To sew a simple pamphlet, you’ll need:
1. A single trimmed section for every book you want to make containing however many folios you’ve decided to use.
2. A cover for every book, each slightly taller than the book block and at least twice as wide as an open folio (4 times as wide as the closed book, plus some extra). Ideally, the cover material should be thicker than the text paper, but it doesn’t have to be super-thick.
3. A sewing template. More on this down below…
4. Linen binding thread. In our class on the 27th, we used different colors of 18/3 Coats Barbour thread. The first number is basically the thickness (the higher the number, the thinner the thread); 18/3 is somewhat thicker than you would use for the majority of binding projects, but it works fine for these pamphlets. The second number indicates the ply, or how many individual strands of thread make up the whole.
5. An awl. But not a carpenter’s awl or anything big and scary like that. Instead, a narrow, light-duty awl is best. Or a needle in a pin vise.
6. A block of beeswax.
7. A needle with a blunt point.
8. A punching cradle, which isn’t totally necessary for a simple pamphlet, but it helps. According to the Internet, there are tons of sources for nice ones. I got mine from Chester Creek Press. If you search for punching cradles, you’ll find lots of plans for easy-to-make cardboard versions, which work great, too.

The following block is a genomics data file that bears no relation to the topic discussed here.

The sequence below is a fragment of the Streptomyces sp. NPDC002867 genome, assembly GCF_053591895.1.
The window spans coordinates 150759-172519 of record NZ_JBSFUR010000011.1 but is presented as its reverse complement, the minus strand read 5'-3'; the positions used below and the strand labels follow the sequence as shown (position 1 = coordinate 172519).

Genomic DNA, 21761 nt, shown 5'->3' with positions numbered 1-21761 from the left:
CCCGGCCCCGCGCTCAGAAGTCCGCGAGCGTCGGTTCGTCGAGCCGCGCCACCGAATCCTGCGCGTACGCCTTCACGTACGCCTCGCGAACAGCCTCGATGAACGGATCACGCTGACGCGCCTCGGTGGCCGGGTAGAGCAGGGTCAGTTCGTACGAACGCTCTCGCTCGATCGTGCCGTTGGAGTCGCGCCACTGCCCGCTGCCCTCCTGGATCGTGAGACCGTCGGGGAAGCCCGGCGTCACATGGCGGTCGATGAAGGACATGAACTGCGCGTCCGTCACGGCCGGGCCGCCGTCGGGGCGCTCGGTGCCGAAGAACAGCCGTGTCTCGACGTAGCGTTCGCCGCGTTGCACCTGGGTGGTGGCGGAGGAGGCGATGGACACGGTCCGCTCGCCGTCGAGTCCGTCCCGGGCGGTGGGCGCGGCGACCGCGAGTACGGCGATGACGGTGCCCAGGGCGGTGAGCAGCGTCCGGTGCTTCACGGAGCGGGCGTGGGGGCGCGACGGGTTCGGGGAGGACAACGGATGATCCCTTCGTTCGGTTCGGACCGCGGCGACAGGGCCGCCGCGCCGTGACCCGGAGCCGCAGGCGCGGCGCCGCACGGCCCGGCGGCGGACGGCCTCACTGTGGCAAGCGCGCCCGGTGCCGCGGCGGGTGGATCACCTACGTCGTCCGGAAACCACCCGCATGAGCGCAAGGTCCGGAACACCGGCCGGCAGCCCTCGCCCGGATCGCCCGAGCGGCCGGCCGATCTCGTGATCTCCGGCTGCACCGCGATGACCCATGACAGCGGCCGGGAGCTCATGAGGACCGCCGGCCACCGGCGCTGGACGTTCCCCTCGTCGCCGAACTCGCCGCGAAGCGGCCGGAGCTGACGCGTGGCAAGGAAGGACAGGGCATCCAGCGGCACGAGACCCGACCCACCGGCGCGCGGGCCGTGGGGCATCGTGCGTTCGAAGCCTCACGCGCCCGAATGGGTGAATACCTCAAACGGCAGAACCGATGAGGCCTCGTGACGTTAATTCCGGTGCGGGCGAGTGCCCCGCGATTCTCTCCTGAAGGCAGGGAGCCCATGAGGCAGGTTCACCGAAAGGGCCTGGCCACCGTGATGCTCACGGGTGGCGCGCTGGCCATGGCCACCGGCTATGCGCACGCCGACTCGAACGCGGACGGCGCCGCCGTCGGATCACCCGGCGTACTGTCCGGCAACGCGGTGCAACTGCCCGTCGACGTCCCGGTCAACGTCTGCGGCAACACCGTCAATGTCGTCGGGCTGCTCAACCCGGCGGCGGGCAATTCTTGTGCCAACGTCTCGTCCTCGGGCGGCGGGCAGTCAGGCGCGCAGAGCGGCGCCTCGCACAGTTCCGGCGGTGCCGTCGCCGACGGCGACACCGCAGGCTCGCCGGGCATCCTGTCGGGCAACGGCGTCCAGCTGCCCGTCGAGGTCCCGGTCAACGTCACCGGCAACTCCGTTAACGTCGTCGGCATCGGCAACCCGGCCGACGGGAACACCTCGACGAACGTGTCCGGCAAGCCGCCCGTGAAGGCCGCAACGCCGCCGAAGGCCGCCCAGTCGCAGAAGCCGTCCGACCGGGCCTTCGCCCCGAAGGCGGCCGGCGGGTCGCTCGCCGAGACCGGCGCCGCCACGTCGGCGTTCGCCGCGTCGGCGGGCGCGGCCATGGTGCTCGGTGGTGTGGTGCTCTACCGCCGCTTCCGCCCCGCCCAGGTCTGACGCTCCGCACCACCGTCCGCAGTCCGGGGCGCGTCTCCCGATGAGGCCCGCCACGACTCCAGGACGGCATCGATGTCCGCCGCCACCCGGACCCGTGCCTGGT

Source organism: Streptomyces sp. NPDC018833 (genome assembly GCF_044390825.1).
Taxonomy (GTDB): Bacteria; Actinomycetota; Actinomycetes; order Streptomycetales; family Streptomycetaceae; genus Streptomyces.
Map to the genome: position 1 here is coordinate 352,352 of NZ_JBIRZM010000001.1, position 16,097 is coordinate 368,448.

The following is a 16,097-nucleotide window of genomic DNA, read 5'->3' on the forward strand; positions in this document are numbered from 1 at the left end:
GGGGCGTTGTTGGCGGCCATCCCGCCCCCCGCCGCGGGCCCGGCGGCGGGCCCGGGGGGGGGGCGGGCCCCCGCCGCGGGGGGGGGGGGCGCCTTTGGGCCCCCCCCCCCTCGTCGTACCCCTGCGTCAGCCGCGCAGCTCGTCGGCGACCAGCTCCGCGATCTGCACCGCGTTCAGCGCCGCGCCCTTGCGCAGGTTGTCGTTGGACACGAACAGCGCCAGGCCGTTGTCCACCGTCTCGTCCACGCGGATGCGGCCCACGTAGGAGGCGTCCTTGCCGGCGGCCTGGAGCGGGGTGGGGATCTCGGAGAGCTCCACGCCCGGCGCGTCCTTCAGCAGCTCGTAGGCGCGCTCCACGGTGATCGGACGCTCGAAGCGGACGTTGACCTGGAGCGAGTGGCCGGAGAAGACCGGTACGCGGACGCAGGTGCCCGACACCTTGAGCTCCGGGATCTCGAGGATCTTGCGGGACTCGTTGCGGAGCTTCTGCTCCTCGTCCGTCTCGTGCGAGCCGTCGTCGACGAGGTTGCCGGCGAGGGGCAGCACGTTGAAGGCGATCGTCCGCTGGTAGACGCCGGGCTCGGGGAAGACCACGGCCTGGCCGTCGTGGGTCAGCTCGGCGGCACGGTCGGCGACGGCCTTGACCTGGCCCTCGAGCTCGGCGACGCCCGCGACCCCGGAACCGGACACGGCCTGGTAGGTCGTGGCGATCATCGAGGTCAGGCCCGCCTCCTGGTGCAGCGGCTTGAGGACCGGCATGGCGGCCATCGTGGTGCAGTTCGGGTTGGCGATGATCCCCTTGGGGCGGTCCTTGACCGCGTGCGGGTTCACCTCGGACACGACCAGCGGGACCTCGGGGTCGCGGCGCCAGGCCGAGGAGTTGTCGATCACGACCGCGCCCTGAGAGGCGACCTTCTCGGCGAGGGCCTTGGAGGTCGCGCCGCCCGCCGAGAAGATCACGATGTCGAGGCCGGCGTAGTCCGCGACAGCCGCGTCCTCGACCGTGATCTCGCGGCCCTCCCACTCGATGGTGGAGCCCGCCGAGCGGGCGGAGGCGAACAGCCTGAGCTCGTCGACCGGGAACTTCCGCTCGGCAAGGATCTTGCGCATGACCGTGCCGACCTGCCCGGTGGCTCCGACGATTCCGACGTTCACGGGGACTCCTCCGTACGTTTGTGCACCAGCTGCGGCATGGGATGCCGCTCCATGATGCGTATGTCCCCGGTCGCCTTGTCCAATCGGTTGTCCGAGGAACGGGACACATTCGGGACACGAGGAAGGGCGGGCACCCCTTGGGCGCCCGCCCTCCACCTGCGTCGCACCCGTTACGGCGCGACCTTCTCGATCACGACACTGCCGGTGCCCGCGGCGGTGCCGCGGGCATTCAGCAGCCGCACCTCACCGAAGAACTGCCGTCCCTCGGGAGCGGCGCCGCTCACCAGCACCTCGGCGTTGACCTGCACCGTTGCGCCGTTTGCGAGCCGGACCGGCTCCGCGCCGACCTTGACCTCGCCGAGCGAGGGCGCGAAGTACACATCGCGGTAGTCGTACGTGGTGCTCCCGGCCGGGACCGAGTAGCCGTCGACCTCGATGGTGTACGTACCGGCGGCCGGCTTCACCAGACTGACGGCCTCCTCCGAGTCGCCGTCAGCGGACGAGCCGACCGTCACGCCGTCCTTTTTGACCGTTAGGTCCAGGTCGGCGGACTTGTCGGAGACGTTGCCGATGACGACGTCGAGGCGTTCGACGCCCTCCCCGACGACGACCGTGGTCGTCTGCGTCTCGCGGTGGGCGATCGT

9. A pair of dividers.
10. A metal ruler without cork on it, if possible. Sometimes the cork peels right off, sometimes it doesn’t, sometimes you can find totally corkless ones. Those are the best.
11. A bone or teflon folder. You basically always need one of these. A bone scorer might be nice, too, especially for the part where you fold in the end flaps.
12. And of course a pencil and maybe some sort of little image or rubber stamp or whatever for decorating the cover of your finished book. Which, speaking of decoration, feel free to draw or print on the cover material before you bind it.